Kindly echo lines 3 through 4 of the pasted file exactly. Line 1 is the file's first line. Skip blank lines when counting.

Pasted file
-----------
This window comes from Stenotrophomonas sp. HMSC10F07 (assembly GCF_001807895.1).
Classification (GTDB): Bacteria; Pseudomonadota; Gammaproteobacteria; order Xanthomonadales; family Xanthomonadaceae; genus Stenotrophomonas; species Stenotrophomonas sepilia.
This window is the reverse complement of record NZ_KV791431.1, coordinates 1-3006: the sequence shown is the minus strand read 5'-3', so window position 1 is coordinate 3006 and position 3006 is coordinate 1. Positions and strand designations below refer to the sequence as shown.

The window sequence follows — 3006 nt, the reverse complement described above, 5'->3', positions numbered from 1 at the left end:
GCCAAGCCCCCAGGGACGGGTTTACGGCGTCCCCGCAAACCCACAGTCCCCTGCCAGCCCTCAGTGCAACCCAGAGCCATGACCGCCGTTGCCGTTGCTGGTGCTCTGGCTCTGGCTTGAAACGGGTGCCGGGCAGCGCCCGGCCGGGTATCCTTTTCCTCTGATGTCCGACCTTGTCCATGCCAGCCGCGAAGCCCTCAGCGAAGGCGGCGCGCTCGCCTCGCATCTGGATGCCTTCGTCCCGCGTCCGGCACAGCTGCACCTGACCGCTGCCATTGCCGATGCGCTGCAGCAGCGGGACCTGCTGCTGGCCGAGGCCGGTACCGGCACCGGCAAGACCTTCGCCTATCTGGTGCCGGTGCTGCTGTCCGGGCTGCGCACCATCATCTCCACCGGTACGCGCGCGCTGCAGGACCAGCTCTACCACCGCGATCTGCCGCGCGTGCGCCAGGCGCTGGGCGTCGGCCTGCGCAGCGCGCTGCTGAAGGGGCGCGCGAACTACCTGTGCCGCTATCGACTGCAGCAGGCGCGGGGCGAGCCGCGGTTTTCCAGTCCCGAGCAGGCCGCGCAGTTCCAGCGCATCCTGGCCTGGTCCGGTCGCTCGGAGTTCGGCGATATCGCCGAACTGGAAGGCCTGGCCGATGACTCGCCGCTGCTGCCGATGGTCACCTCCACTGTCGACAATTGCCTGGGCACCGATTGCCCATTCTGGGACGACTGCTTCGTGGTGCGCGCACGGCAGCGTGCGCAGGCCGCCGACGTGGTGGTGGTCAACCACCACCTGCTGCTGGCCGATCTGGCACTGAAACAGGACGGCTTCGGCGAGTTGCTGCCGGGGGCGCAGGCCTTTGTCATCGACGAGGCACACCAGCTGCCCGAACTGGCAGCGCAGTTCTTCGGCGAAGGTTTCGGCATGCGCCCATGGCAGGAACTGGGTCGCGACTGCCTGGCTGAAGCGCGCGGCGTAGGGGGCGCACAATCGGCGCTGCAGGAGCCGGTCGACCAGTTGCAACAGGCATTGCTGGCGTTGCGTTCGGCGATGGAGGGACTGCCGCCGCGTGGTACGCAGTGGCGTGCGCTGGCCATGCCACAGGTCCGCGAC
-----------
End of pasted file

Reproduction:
This window is the reverse complement of record NZ_KV791431.1, coordinates 1-3006: the sequence shown is the minus strand read 5'-3', so window position 1 is coordinate 3006 and position 3006 is coordinate 1. Positions and strand designations below refer to the sequence as shown.

The window sequence follows — 3006 nt, the reverse complement described above, 5'->3', positions numbered from 1 at the left end: